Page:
The Farmers Union of Malawi (FUM) on Monday expressed worry over the failure by Agriculture Development and Marketing Corporation (Admarc) to buy produce from smallholder farmers.
But Admarc Chief Executive Officer, Felix Jumbe, who is a former Fum president declined to comment on the matter Tuesday.
Briefing reporters in Lilongwe, Fum president, Frighton Njolomole, said his organisation is very displeased to note that ordinary farmers have not yet benefited from the Admarc markets, almost two months after the proposed April 1 date for starting buying crops from growers.
Njolomole said farmers have been calling the union indicating that their respective Admarc outlet markets have not been opened, adding that the few that have been opened are not buying produce from ordinary farmers due to purported insolvency.
“Fum has received reliable information that this is happening because some unscrupulous Admarc officials are profiteering from this year’s marketing season by buying produce from the farmers at a price as low as K100 per kilogramme that is far below the government set minimum price of K200 per kilogram and resell the same commodity to Admarc at the recommended minimum price,” Njolomole said.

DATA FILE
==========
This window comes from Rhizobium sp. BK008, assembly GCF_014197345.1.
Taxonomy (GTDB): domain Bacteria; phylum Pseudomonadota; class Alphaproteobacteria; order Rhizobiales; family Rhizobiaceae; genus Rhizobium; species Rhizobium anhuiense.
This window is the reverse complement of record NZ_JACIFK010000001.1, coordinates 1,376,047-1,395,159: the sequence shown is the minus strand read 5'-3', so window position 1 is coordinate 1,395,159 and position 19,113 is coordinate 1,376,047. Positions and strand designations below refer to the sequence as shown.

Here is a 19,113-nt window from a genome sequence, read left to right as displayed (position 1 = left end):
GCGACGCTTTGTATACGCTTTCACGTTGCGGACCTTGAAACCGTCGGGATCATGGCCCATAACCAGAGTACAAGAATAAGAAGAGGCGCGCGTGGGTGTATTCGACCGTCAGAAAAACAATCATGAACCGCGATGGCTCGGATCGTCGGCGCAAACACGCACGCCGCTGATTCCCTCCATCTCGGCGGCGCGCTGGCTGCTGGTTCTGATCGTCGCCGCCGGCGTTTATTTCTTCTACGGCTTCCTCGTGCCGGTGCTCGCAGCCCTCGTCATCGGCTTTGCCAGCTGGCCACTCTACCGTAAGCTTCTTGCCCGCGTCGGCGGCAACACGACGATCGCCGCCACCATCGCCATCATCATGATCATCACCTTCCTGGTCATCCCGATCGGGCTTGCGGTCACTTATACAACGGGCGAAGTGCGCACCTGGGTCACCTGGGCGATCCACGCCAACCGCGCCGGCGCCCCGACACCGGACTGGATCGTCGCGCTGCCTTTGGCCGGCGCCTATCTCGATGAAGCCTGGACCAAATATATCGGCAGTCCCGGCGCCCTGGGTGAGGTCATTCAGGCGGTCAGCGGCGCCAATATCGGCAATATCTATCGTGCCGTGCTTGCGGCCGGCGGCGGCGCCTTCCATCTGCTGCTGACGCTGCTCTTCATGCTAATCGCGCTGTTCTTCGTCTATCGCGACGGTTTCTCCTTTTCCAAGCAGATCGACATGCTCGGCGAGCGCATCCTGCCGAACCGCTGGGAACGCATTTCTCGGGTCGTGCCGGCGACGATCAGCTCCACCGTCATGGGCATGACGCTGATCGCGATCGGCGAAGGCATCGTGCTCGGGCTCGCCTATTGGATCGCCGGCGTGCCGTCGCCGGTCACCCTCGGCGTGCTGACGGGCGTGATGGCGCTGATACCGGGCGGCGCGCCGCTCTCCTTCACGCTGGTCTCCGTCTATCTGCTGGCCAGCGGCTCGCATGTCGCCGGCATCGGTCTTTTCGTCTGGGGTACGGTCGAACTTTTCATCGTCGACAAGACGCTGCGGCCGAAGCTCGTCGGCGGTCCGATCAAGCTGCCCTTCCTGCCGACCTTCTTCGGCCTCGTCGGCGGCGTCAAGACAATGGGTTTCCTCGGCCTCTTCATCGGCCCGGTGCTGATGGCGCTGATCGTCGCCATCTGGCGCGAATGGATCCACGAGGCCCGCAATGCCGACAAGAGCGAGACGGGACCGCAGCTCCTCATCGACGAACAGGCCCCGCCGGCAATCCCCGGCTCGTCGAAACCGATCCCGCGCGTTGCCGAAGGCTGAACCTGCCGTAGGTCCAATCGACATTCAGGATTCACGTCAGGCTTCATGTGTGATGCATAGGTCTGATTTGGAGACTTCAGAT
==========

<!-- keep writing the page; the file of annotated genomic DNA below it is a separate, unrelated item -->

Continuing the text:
He observed that this has been the trend by Admarc in the past few years, adding that Fum finds this behavior immoral and that it must not be tolerated in Malawi.
According to Njolomole, the low prices offered to farmers by traders will have direct impact on their ability to repay loans, create wealth and invest in the coming season.
“It is deplorable, but even worse it defeats the whole government resolve on agricultural transformation and commercialization agenda that is able to create wealth for the farmers,” he said.
Presenting the 2020/21 national budget last Friday, Finance Minister Joseph Mwanamvekha said in the 2020/2021 fiscal budget, K10 billion has been allocated for maize purchases by the National Food Reserve Agency and Admarc to restock the Strategic Grain Reserve.
Mwanamvekha said in addition, a total of $8.4 million, which is equivalent to K6.3 billion from the World Bank is also available for maize purchase, adding that government’s target is to stock 220,000 metric tonnes of maize in the Strategic Grain Reserves.